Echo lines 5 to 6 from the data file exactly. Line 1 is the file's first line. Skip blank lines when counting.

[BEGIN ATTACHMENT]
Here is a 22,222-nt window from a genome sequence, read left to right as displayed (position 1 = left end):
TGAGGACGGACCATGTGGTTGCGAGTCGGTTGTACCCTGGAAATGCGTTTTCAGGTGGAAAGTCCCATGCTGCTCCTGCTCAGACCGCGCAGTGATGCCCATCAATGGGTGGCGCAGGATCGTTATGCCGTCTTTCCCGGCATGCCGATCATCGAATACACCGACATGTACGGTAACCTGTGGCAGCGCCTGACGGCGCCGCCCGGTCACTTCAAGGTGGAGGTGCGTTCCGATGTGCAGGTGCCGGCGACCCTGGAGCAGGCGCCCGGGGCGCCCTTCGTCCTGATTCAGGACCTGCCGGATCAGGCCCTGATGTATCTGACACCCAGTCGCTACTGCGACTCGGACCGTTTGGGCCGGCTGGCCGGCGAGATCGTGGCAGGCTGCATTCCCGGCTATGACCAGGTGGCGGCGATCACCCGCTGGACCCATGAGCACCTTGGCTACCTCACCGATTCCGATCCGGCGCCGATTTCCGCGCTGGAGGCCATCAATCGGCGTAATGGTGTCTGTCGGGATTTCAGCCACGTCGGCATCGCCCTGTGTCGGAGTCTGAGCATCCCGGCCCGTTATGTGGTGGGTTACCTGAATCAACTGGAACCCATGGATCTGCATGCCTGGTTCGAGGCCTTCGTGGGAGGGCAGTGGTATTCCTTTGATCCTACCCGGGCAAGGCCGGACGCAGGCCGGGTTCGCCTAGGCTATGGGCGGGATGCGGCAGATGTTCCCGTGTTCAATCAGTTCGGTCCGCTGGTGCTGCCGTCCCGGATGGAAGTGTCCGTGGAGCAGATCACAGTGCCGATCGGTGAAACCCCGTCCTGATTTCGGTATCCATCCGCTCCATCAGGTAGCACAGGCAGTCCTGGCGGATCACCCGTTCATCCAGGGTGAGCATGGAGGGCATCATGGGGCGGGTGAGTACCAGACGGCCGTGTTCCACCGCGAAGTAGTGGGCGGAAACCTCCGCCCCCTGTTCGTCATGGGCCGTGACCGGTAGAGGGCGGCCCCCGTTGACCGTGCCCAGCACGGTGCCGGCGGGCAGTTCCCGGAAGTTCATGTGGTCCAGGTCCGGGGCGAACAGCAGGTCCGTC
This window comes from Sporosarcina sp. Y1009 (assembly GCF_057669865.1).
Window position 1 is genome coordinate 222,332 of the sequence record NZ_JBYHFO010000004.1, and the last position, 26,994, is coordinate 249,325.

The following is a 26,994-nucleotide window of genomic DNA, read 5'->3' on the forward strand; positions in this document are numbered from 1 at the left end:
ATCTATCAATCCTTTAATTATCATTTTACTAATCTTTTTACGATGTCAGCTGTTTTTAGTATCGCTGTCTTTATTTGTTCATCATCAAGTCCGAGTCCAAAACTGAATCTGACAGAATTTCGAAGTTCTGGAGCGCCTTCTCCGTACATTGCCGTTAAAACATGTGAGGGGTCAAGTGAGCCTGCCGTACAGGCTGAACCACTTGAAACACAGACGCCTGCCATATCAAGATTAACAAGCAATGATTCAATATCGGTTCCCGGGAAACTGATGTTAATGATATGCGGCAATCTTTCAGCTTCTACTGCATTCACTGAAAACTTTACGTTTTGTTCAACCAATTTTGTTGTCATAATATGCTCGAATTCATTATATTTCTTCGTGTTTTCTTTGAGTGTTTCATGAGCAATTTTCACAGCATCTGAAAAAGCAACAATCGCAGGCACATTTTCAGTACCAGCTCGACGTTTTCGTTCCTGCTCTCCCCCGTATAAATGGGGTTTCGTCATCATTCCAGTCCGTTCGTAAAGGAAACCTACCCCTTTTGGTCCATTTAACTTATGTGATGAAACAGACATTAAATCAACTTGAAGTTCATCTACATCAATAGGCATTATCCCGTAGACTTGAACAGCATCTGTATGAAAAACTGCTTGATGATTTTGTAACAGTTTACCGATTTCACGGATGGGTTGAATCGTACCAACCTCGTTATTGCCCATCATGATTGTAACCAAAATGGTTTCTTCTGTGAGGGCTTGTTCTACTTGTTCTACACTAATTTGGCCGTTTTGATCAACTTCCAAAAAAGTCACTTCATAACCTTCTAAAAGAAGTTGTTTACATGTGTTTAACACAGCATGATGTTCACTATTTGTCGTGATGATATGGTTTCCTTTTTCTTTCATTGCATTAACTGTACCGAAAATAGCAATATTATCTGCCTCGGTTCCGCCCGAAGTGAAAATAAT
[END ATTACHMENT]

The following is a 26,994-nucleotide window of genomic DNA, read 5'->3' on the forward strand; positions in this document are numbered from 1 at the left end:
ATCTATCAATCCTTTAATTATCATTTTACTAATCTTTTTACGATGTCAGCTGTTTTTAGTATCGCTGTCTTTATTTGTTCATCATCAAGTCCGAGTCCAAAACTGAATCTGACAGAATTTCGAAGTTCTGGAGCGCCTTCTCCGTACATTGCCGTTAAAACATGTGAGGGGTCAAGTGAGCCTGCCGTACAGGCTGAACCACTTGAAACACAGACGCCTGCCATATCAAGATTAACAAGCAATGATTCAATATCGGTTCCCGGGAAACTGATGTTAATGATATGCGGCAATCTTTCAGCTTCTACTGCATTCACTGAAAACTTTACGTTTTGTTCAACCAATTTTGTTGTCATAATATGCTCGAATTCATTATATTTCTTCGTGTTTTCTTTGAGTGTTTCATGAGCAATTTTCACAGCATCTGAAAAAGCAACAATCGCAGGCACATTTTCAGTACCAGCTCGACGTTTTCGTTCCTGCTCTCCCCCGTATAAATGGGGTTTCGTCATCATTCCAGTCCGTTCGTAAAGGAAACCTACCCCTTTTGGTCCATTTAACTTATGTGATGAAACAGACATTAAATCAACTTGAAGTTCATCTACATCAATAGGCATTATCCCGTAGACTTGAACAGCATCTGTATGAAAAACTGCTTGATGATTTTGTAACAGTTTACCGATTTCACGGATGGGTTGAATCGTACCAACCTCGTTATTGCCCATCATGATTGTAACCAAAATGGTTTCTTCTGTGAGGGCTTGTTCTACTTGTTCTACACTAATTTGGCCGTTTTGATCAACTTCCAAAAAAGTCACTTCATAACCTTCTAAAAGAAGTTGTTTACATGTGTTTAACACAGCATGATGTTCACTATTTGTCGTGATGATATGGTTTCCTTTTTCTTTCATTGCATTAACTGTACCGAAAATAGCAATATTATCTGCCTCGGTTCCGCCCGAAGTGAAAATAAT